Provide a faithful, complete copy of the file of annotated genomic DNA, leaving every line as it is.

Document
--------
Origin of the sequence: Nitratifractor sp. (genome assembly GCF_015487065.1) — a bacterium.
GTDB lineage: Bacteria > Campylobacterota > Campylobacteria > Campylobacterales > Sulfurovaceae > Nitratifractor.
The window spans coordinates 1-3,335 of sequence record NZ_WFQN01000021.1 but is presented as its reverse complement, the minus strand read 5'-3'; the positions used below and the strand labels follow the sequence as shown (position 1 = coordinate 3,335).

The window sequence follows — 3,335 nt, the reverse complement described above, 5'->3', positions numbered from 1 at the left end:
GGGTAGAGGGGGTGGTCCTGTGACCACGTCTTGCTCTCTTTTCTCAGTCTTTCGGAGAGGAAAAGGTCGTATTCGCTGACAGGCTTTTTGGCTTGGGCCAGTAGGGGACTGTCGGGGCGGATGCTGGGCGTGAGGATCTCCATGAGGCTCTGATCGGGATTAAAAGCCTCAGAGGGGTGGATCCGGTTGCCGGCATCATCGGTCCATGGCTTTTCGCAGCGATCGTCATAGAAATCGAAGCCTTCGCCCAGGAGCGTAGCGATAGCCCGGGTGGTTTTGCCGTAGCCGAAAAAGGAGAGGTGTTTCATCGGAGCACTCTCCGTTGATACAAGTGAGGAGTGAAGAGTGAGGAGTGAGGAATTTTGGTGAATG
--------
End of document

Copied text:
Origin of the sequence: Nitratifractor sp. (genome assembly GCF_015487065.1) — a bacterium.
GTDB lineage: Bacteria > Campylobacterota > Campylobacteria > Campylobacterales > Sulfurovaceae > Nitratifractor.
The window spans coordinates 1-3,335 of sequence record NZ_WFQN01000021.1 but is presented as its reverse complement, the minus strand read 5'-3'; the positions used below and the strand labels follow the sequence as shown (position 1 = coordinate 3,335).

The window sequence follows — 3,335 nt, the reverse complement described above, 5'->3', positions numbered from 1 at the left end:
GGGTAGAGGGGGTGGTCCTGTGACCACGTCTTGCTCTCTTTTCTCAGTCTTTCGGAGAGGAAAAGGTCGTATTCGCTGACAGGCTTTTTGGCTTGGGCCAGTAGGGGACTGTCGGGGCGGATGCTGGGCGTGAGGATCTCCATGAGGCTCTGATCGGGATTAAAAGCCTCAGAGGGGTGGATCCGGTTGCCGGCATCATCGGTCCATGGCTTTTCGCAGCGATCGTCATAGAAATCGAAGCCTTCGCCCAGGAGCGTAGCGATAGCCCGGGTGGTTTTGCCGTAGCCGAAAAAGGAGAGGTGTTTCATCGGAGCACTCTCCGTTGATACAAGTGAGGAGTGAAGAGTGAGGAGTGAGGAATTTTGGTGAATG